In September this year, the first interstellar object ever witnessed visiting the Solar System passed close to the Sun. While interstellar asteroid 'Oumuamua (1I/2017 U1) may have been and gone, that hasn't stopped scientists from figuring out ways to catch up to it. A team from the Initiative for Interstellar Studies (i4is) has put forward a proposal for Project Lyra, a plan to chase and intercept the asteroid in the most ambitious space mission ever attempted.
'Oumuamua caused quite a sensation when it was first detected on October 19, 2017 by the University of Hawaii's Pan-STARRS 1 telescope on Haleakala. First plotted as part of a NASA survey to identify near-Earth objects, later analysis of its orbit and light curve indicated that it was an asteroid that had been flying through interstellar space for hundreds of million of years before briefly passing through our system.
Because 'Oumuamua has an origin different from anything in history that scientists have been able to study close up, sending a probe to the interstellar asteroid is a very high priority. Unfortunately, as the i4is team admit, such a mission would be more ambitious than any other deep space flight to date. It would require reaching speeds that have never been obtained by a man-made spacecraft as well as sending a probe into an orbit far out of the ecliptic. This would require energy that would tax even the largest rockets on the drawing boards today.
The problem is that 'Oumuamua is heading away from us on an open-ended hyperbolic trajectory with at a velocity of 26 km/s (59,000 mph, 95,000 km/h). To give some perspective, Voyager 1 is the fastest object ever launched and it's only managing a mere 16.6 km/s (37,000 mph, 60,000 km/h). But sending a probe to 'Oumuamua isn't just a question of matching speeds. It has to be set on an intercept course at a velocity fast enough to chase and overtake the target, and this speed gets greater the farther away 'Oumuamua gets.
Announced on October 30 by the non-profit i4is, Project Lyra (named after the constellation from which 'Oumuamua came) sets out the challenges and alternatives of a mission to the asteroid using NASA's SLS or SpaceX's BFR boosters. This includes a flyby of the Sun and Jupiter or refueling the booster stage in orbit and sending the probe direct to 'Oumuamua.
Since 'Oumuamua is already speeding its way out of the Solar System, the ideal time to launch and intercept mission would be now, but because neither the SLS or the BFR is in service, to try such a mission using current boosters, even if a spacecraft was available, wouldn't be practical. A planetary flyby can reduce the size of the rocket needed, but it vastly increases the time required to intercept 'Oumuamua. The team also says that a mission within five years to 10 years is highly unlikely.
This is a problem because an earlier mission requires reaching a high speed of at least 26.5 km/s (59,300 mph, 95,400 km/h) to reach 'Oumuamua in 20 years, but this minimum gets higher the further back the launch date is. In 10 years, for example the velocity becomes 37.4 km/s (87,000 mph, 135,000 km/h). In 30 years, this becomes 76 km/s (170,000 mph, 274,000 km/h). These velocities for missions in later years exceed the capacity for any chemical, electric, or solar sail technology. Another factor is distance.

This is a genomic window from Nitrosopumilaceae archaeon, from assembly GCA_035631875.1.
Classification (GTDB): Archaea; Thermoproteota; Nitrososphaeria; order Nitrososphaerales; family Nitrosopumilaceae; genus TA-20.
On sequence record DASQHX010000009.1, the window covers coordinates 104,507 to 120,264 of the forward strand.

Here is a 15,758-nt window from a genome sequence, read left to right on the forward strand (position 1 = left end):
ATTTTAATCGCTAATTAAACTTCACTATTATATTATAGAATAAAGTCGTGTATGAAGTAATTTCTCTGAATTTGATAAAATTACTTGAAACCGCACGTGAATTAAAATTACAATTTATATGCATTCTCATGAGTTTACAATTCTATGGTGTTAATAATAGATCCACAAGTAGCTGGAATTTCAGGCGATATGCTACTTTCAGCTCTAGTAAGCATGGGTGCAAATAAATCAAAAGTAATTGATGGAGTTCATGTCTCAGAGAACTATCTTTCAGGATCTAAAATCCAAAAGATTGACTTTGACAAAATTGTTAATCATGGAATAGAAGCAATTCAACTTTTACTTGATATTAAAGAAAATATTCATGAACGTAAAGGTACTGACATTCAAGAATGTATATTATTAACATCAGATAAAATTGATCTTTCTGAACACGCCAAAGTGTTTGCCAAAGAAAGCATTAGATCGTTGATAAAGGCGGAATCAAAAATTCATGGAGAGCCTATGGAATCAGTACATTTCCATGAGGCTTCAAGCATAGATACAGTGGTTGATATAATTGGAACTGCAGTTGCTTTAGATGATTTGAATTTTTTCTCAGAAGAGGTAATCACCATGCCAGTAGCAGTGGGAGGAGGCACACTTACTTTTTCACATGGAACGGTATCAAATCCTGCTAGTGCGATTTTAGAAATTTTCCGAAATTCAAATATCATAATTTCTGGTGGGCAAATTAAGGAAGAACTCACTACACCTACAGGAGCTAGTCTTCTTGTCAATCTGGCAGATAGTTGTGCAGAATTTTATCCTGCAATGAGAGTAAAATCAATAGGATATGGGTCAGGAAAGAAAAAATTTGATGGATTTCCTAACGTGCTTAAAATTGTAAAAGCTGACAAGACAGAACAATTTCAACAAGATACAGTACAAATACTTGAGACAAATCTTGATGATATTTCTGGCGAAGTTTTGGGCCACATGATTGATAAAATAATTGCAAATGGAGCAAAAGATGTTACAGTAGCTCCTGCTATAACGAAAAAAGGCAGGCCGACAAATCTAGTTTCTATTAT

The later the launch, the farther the probe will be from Earth when it catches 'Oumuamua.
If it launches today, the probe will intercept inside a year and only 5.3 AU (493 million mi, 793 million km) away from the Sun. If the probe launches in 2027 or later, the intercept point will be 100 to 200 AU (15 billion km to 30 billion km). That's farther away than the Voyager probes are at the moment. This means including nuclear power sources, heavy thermal radiation, and special communications systems.
Another tradeoff is speed over time at the destination. A very fast probe will get to 'Oumuamua quicker, but it will also just flash past the objective with little chance of observation. Ideally, the probe would be equipped with some form of electric propulsion to slow it down to match trajectories or orbit 'Oumuamua. On the other hand, a fast approach velocity would allow the probe to release an impactor before slowing down. If timed right, the impactor could hit 'Oumuamua before the probe's arrival, allowing it to make a spectroscopic analysis of the impact flash and debris.
According to the researchers, the most promising way to reach 'Oumuamua would be using a laser sail propelled by a multi-megawatt laser in Earth or heliocentric orbit. This would not only allow the probe to reach 'Oumuamua in a short time, but could also help with deceleration of a single large probe or a swarm of small ones, much in the way a ship slows down by backing its sails.
The only problem is that such laser sail technology is still years in the future. The team says that this approach may be too late for 'Oumuamua, but could be built and at the ready when another interstellar visitor enters our system.
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